Curators’ Comments about After Migrations:

“... a theme of much of the artist’s recent work, which is concerned with approaching the biological and physiological, the very real which we all must confront, alternately via the application of paint or of technology. The creative impetus for Brenner seems to stem from the conflict between intellect and corpus. It was in part was the artist’s desire to return to the physical experience of painting that led her to create these works.

Brenner’s paint application, confident and often sensuous, helps to draw the viewer into some ambiguous and unsettling spaces. More than describe it, the paint’s qualities allude to its ropey, intestinal subject, and successive paintings show an increasing concern with the inherent possibilities of the medium. The After Migrations paintings are autonomously engaging and allow us to touch as well as to see with our eyes.”

Paul Bright
After Migrations exhibition brochure
© 2006 Wake Forest University Galleries

Curators’ Comments about Migrations:

“For Brenner, the twisted and distorted objects morphing across the printed surface of her images reference the on-going metamorphoses that occur on the scientific and social levels in today’s world as well as those within our bodies. These forms may recall body fluids and internal pathways, microscopic images of mutating cells or the world’s rivers and streams, but their meaning remains ambiguous, conjuring positive, as well as sinister, effects of biological developments and technological innovation.”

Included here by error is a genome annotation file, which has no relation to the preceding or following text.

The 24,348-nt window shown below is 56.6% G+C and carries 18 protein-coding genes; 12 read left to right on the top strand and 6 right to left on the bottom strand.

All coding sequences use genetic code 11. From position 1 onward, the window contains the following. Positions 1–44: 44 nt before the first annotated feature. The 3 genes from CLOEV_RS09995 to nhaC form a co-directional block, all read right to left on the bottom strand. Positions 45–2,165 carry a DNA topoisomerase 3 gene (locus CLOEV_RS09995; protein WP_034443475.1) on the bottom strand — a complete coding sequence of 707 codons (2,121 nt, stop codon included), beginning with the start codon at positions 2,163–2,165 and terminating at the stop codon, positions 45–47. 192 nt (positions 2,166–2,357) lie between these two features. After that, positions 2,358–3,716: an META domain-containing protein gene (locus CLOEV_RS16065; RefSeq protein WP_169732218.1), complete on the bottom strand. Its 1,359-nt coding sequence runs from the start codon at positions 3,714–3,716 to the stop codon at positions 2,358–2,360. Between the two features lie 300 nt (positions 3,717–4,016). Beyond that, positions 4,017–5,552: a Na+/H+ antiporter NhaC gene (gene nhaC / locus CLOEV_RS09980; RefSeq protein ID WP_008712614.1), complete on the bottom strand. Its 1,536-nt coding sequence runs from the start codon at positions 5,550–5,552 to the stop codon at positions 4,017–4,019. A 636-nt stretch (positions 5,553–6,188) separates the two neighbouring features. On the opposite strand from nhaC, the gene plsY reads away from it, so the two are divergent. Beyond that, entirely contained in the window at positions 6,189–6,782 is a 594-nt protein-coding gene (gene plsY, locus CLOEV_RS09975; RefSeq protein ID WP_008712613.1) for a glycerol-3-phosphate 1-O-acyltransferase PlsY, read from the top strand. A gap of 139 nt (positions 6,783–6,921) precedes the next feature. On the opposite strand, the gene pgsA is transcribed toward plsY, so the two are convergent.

Virginia B. Spivey, Guest Curator
NCAC Fellowship Recipients 2004/5 exhibition catalog
© 2006 Asheville Art Museum

“The artist’s new medium, neatly combining her interests in painting and photography, shows to advantage her conceptual gifts — and has enabled her, in Migrations, to expand upon metaphorical implications … The final print, in lush, artificial colors, though a near-abstraction, courts exegesis. Discernible in each of the works on view, braided rope connotes the biological —the intestines, for instance, or DNA’s double-helical spiral. With that suggestive concept in mind, one can intuit references to muscle, tissue, guts in these strange hybrid forms. The artist stresses the physicality of the human body … One might think of fluids forced under pressure to find their way through a confined space, pushing up against the unmovable and supplanting the unstable … Brenner’s work elliptically alludes to the transforming migrations that define the life process-of the human body and the body politic.”

Huston Paschal
Crosscurrents: Art, Craft, and Design in North Carolina exhibition catalog
© 2005 North Carolina Museum of Art & The Mint Museums

“Maybe, like Susan Brenner, you’ll become fascinated by the way one thing can look like another, the way things come together and move apart, oozing and dripping and smearing so that one minute you’re thinking wait—is that a big rope seen at life size or a small thread blown up 30 times? Is this yellow lake liquid or solid? That green blob organic or chemical? Are these paintings or photographs or did Brenner make it all in the computer? Can a large digital C-print simultaneously invoke depth and flatness, abstraction and reference, thick textile and slick plexi? … make us stop, look at the details, and really think—what are we looking at, how does it relate to us, to our bodies, to our fantasies, to our sense of self? Are we outside looking in, or inside looking out, or both? Dare we say visceral and beautiful in the same sentence?”

Kirstin Ringelberg
Deliberate/Interference 2005 unpublished essay

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